Last week I tumbled down the rabbit hole of quantitative finance, so this week I thought that I would take stock on some of the main themes. In addition, I am going on holiday soon, which means that you will have to survive without my mishaps for a couple of weeks. The continued woes of the greenback are probably the main story for markets at the moment. It is driven by a number of factors as far as I can see. Firstly, economic data in the U.S—in particular core inflation—have remained underwhelming, which have forced markets to roll back on their expectations for Fed rate hikes. September, which was a done deal only a few months ago, has now become a long shot. Secondly, just as the Fed's hiking cycle potentially has hit a snag, other central banks have stirred.Read More
We have had the first proper summer days in the north east of England this weekend, and they've been delivered just in time for the Hoppings. For those uninitiated in the folklore of Newcastle living, it does not get much better than that. It is tempting to extrapolate this state of affairs to the coming months, and hope for a warm summer lull. But experience suggests that would be complacent. Rain is forecast for next week. We should enjoy it while it lasts.
In markets, last week offered up another pinch of curve flattening across the pond. The Fed raised rates, as expected, and also signalled one more hike this year. The hawkish bias surprised some punters which had been looking for the Fed to climb down in light of recent underwhelming inflation prints. As far as I can see, though, the Fed didn't really veer off course. Central banks are like super tankers; they move slowly and persistently. The FOMC reiterated that it is in a three-hikes-a-year mode and that it continues to expect the labour market to tighten. If this is a traditional cycle, the Fed will stay the course until something breaks somewhere.Read More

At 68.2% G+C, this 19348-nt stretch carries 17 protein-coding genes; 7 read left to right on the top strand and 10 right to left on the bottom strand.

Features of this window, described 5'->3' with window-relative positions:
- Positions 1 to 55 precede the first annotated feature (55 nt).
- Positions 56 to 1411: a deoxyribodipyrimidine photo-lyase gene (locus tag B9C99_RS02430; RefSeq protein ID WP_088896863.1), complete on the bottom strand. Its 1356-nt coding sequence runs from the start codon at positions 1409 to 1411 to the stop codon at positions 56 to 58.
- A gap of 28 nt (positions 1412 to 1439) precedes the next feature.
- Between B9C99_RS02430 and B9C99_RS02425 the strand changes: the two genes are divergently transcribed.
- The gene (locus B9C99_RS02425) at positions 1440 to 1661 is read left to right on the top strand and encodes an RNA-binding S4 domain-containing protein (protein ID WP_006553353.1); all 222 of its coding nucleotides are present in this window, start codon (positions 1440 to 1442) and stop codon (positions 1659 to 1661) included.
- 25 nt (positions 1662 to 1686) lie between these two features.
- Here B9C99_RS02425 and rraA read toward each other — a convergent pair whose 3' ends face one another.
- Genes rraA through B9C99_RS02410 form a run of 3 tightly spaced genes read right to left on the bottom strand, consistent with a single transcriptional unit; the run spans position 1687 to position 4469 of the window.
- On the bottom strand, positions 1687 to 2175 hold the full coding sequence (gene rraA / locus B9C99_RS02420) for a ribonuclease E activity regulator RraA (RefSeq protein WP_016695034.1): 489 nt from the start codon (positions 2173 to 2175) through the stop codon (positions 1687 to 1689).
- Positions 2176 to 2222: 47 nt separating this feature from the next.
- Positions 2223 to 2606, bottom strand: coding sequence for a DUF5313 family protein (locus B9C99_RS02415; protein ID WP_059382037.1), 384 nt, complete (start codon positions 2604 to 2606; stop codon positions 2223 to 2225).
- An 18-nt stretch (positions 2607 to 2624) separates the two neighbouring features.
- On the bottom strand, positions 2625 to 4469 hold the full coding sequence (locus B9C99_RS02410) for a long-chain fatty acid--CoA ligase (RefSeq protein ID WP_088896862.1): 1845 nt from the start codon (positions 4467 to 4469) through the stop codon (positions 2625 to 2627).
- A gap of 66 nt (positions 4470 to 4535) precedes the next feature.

The first quarter was a pleasant one for investors. It was difficult not to make money on the long side in equities, while it remained slim pickings for bears. Bonds and credit rallied too, albeit less vigorously, and commodities also pushed ahead. The USD-bull story, however, fell by the wayside. My two first charts put some numbers to this. The first shows the total return-to-date for the main asset classes, and the second adjusts for volatility. Equities did the heavy lifting—with EM on top and Japan trailing—but the 8.2% jump in gold is also interesting. Not many have really talked about this, but it has benefited the portfolio in an environment where its core equity positions has been left behind by roaring benchmark indices. High yield credit in the U.S. has also pushed higher without much ado, while commodities have trailed. U.S. govvies have underperformed although, the 10-year bond reasserted itself towards the end of the quarter. Finally, king dollar was demoted to Jester.Read More